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    Does increased stress lead to heart attack?

    Men’s Health Mythbuster is a new section on UrologyTimes.com that explores common statements and beliefs about men’s health and evaluates whether these statements are false. To leave feedback or suggest future myths, send an email to [email protected] or post a comment below.

    Dr. Pollard is a urology resident and Dr. Mills is associate clinical professor of urology at the University of California, Los Angeles.

    Does stress kill the heart? Probably, but let’s explore why.

    Several high-quality studies have attempted to draw a link between stress and cardiac health. Since stress is a difficult concept to define and reproduce across study subjects, clinical trials have struggled to qualify the relationship between heart disease and stress. But, there certainly appears to be a link between psychological stress and both incidence of acute myocardial infarction (MI) and incidence of risk factors associated with MI.

    The largest study to examine stress and cardiac disease was the INTERHEART study, a case-control study from 52 countries that examined over 11,000 cases of acute MI and 13,000 controls. Based on a simplified scale for stress at work or home and financial stress, the study found that over one-third more MI sufferers than controls experienced several periods of stress at home or work, and twice as many cases than controls experienced permanent stress at work or home (OR: 1.38, CI: 1.3-1.61 and 2.17, CI: 1.84-2.55, respectively) (Lancet 2004; 364:953-62). This work reinforces smaller studies performed in single countries among smaller cohorts of patients (BMJ 2002; 325:857, Int J Epidemiol 2003; 6:990-7).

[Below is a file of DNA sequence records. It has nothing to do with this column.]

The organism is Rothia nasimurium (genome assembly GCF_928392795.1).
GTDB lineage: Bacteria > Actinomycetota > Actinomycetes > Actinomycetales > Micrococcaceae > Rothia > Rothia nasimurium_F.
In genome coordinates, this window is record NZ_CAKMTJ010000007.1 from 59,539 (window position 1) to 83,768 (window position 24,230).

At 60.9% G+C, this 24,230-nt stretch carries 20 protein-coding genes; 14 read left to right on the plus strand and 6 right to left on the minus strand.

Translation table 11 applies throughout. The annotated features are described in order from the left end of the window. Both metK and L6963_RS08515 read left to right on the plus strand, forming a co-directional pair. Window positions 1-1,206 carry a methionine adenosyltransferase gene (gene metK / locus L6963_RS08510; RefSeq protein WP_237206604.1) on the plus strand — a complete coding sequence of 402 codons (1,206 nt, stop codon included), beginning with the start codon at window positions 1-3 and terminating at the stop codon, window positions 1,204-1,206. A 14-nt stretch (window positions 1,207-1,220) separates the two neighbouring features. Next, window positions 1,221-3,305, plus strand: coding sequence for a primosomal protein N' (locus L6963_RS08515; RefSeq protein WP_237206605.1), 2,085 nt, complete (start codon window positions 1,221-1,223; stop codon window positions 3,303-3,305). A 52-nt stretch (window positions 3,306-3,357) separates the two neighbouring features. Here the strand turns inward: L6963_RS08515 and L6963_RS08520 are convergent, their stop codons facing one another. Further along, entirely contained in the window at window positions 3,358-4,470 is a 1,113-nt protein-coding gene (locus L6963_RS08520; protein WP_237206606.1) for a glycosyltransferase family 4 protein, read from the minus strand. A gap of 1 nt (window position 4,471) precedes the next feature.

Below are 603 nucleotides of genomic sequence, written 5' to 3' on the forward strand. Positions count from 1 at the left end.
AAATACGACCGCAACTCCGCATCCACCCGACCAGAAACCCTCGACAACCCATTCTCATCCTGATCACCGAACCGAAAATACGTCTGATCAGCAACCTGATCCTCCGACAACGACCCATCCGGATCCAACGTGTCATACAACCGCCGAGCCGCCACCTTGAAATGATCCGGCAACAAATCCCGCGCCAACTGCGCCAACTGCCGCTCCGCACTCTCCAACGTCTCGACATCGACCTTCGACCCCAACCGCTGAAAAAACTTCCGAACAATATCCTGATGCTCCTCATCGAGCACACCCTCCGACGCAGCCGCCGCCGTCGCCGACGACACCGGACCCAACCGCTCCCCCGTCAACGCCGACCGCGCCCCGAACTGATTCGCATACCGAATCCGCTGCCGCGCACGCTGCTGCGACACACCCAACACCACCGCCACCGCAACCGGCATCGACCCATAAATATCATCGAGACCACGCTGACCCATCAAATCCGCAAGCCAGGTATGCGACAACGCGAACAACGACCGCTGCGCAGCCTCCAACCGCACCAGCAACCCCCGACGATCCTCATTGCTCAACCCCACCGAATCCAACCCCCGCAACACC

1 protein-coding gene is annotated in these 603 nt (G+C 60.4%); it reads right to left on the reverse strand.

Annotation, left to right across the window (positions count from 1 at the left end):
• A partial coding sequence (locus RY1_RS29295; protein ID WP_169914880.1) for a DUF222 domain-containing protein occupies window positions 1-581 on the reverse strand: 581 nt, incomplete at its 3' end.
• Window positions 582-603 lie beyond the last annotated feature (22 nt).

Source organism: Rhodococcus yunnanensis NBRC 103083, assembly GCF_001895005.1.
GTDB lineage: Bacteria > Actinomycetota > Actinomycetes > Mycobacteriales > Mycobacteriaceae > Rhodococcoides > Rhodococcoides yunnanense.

Several disease processes that are significant risk factors for coronary artery disease and MI are also more common among patients with chronic stress. The metabolic syndrome is a cluster of risk factors that includes three of the following: abdominal obesity, elevated triglycerides, suppressed HDL cholesterol, elevated blood pressure, and elevated fasting glucose. A prospective study of over 10,000 English patients found the metabolic syndrome to be twice as common among those who reported higher exposure to work-related stress (OR: 2.29, 1.27-4.12) (BMJ 2006 332:521-5). Similarly, multiple studies have found that chronic stressors at work or panic disorder can lead to increased rates of hypertension (J Psychosom Res 1999; 46:215-27, Am J Med 1999; 107:310-6).

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